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MFL10 Retrospect - What Worked and (Mostly) What Didn't


MFL10 is one of the fastest growing forms of fantasy football and can lead to a host of unique draft strategies. If you aren't familiar with it, let me explain. In MFL10 leagues, you put down $10 for a season-long league with a chance to win $100. The twist is that it is a draft-only league done via email where no in-season moves are allowed. No waiver wire, no trades, just the team you picked.

Some fantasy baseball players may be familiar with this "best-ball" format. This eliminates the need for those agonizing weekly lineup decisions or regrets when your bench player go crazy and your starters stink it up.

I tried MFL10 for the first time last season and loved the format. The final results... not so much. I learned a lot from analyzing the teams I put together and am happy to share my newfound wisdom so that you don't repeat my mistakes!

 

MFL10 Do's and Don'ts

Slow and steady doesn't win the race

Drafting a high-floor player like Jarvis Landry sounds like a pretty safe bet in PPR leagues. In a best-ball format, however, you need to chase upside rather than security. I'm not saying you need to load up with boom/bust players across the board, but if you have to choose between a high-floor player who gets you 7-8 points every week (Landry) or a high-ceiling player who gets you 20+ points a few times a year with some duds in between (Brandin Cooks), go with the ceiling. In those weeks where the duds happen, someone else's points will simply take his place.

Quarterbacks are crucial, so choose wisely

Let me start by telling you one of my QB combos to see if you can guess what place I finished: Carson Palmer, Ryan Fitzpatrick, Brock Osweiler. I'm sure you're guessing last place, but somehow I salvaged seventh in that league thanks to a decent receiving corps. Picking a backup QB isn't the time to get cute. If your starting signal caller goes down, you'll need a reliable point-getter each week. Quarterbacks accounted for five of the top 10 overall scorers in MFL10 leagues and 13 of the top 20. That doesn't even include Tom Brady's production from Week 5 on. Rolling the dice on someone like Osweiler (just not him specifically) is acceptable for a third QB, which I highly recommend drafting, but save your deep lottery ticket picks for RB or WR.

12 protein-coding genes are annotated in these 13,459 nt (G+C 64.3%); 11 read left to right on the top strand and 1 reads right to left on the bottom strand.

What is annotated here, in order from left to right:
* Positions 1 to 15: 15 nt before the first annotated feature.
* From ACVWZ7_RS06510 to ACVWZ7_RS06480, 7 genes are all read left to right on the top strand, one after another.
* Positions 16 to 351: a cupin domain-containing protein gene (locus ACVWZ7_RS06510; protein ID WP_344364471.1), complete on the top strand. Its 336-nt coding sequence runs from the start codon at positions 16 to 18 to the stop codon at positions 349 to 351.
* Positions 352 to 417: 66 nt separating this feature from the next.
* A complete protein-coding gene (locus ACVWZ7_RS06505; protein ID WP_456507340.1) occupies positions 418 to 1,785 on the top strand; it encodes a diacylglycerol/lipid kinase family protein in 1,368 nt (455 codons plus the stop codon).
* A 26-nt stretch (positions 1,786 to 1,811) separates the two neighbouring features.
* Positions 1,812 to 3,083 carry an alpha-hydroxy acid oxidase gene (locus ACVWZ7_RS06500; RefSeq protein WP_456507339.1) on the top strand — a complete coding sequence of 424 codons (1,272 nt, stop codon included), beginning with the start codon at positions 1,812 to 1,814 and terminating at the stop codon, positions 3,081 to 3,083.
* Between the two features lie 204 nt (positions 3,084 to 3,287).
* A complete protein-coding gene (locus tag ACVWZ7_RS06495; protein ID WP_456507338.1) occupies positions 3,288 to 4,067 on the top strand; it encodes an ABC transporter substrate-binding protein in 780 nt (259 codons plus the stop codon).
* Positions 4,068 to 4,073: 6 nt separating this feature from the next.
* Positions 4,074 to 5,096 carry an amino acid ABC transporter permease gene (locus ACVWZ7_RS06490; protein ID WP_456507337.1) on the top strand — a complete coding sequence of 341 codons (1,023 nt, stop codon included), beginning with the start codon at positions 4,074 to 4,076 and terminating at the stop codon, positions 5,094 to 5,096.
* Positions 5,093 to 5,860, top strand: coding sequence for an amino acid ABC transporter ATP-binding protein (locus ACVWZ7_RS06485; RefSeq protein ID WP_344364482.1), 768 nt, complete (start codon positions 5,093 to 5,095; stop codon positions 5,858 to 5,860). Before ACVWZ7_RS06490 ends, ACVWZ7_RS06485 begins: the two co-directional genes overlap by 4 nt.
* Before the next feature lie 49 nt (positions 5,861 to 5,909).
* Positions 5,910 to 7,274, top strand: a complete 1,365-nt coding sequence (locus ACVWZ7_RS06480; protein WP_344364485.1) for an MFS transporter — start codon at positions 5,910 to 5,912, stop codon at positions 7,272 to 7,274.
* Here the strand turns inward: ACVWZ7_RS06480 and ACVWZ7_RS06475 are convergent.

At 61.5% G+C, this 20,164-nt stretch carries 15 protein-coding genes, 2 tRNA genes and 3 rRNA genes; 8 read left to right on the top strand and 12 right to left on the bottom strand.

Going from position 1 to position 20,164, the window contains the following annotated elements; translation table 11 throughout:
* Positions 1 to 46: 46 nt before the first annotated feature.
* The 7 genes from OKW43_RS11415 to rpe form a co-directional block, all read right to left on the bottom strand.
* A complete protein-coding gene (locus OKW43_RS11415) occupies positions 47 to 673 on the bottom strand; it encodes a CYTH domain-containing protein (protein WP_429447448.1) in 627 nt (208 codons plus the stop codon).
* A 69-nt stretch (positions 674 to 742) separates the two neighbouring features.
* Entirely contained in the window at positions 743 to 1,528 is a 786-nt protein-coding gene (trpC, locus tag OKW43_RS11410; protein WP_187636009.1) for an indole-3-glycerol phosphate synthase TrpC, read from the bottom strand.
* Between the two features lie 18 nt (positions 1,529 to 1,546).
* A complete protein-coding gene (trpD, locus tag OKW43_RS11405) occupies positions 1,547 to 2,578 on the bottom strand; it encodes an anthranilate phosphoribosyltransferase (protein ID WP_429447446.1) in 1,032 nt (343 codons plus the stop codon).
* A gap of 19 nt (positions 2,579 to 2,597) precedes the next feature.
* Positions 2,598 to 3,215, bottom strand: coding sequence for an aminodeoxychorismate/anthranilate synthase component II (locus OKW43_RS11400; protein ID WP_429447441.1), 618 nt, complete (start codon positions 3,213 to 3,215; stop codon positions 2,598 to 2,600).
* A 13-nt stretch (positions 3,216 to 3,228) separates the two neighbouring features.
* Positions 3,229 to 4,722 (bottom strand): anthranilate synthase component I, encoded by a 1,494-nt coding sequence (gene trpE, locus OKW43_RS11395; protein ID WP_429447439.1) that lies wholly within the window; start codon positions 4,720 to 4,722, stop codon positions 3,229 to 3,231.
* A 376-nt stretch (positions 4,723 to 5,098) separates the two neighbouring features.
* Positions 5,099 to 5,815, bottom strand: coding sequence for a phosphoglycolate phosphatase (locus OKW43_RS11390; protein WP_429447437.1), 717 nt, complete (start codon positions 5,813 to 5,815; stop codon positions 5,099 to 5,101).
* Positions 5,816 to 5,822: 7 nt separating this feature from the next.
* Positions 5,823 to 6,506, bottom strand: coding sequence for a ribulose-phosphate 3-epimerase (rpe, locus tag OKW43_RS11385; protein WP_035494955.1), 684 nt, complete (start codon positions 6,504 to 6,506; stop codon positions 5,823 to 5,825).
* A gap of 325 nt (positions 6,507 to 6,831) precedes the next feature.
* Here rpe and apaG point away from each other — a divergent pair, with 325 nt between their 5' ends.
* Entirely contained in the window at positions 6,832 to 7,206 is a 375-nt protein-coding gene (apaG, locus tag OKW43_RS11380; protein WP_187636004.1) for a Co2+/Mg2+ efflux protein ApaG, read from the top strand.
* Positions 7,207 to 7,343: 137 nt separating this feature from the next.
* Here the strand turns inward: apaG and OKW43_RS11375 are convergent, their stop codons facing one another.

Take chances on rookies, just not early

This is the ideal format to stash rookies and hope for a breakout season. Whereas taking up valuable roster space with late-round prospects or rookies without a clear path to playing time early on may be risky in traditional leagues, it can pay off hugely in MFL10. Anyone who took a chance on Jordan Howard, Michael Thomas or Dak Prescott in 2016 were likely to finish near the top of the standings. On the other hand, investing an early pick on Derrick Henry, Corey Coleman, or Josh Doctson provided little to no compensation. In this case, I recommend passing on the 1st and 2nd round draft picks unless you are completely confident in their ability - Ezekiel Elliott turned out OK after all. Spend a couple of picks between rounds 15-20 on lesser known rookies that have breakout ability and hope for the best. This year that crop may include Donnel Pumphrey, Joe Mixon, James Conner, Carlos Henderson, Dede Westbrook, Ryan Switzer, Adam Shaheen, Michael Roberts and Brad Kaaya.

Don't wait too long on a defense... seriously

It's well-known that in fantasy football, taking a defense earlier than the last two rounds is considered noob behavior. I always save my defense for the final round and then wind up adding one during the bye week or streaming defenses throughout the season. There is no such option in MFL10, so you're stuck with what you pick. Unless you're willing to simply punt points during a bye week and put all your faith into one defense because you're investing in Denver or Seattle early, you're going to need to pick two teams. I made the mistake of mimicking my usual strategy and picked my defenses in the final two rounds. In one league I wound up with Oakland and Dallas as my options, in another in was Miami and Washington. Ultimately, the highest any of those squads ranked was 12th (Dolphins), which means I was losing points to everyone else at that position nearly every week. I still wouldn't recommend picking a defense too soon, but if the top 10 defenses are flying off the board, don't hesitate to grab one before it's too late.

Pick good players

This isn't mean to be as condescending as it sounds. When selecting players in an MFL10, choose talent over opportunity. Many fantasy players downgraded the likes of Tom Brady and Le'Veon Bell due to suspensions or shied away from DeMarco Murray and Devonta Freeman because of concerns over playing time. The beauty of MFL10 is that you don't need your best players to be at their best each week. As long as you have sufficient depth, having a couple of elite players may just be enough to win your league. Take chances and remember - when in doubt, talent supercedes.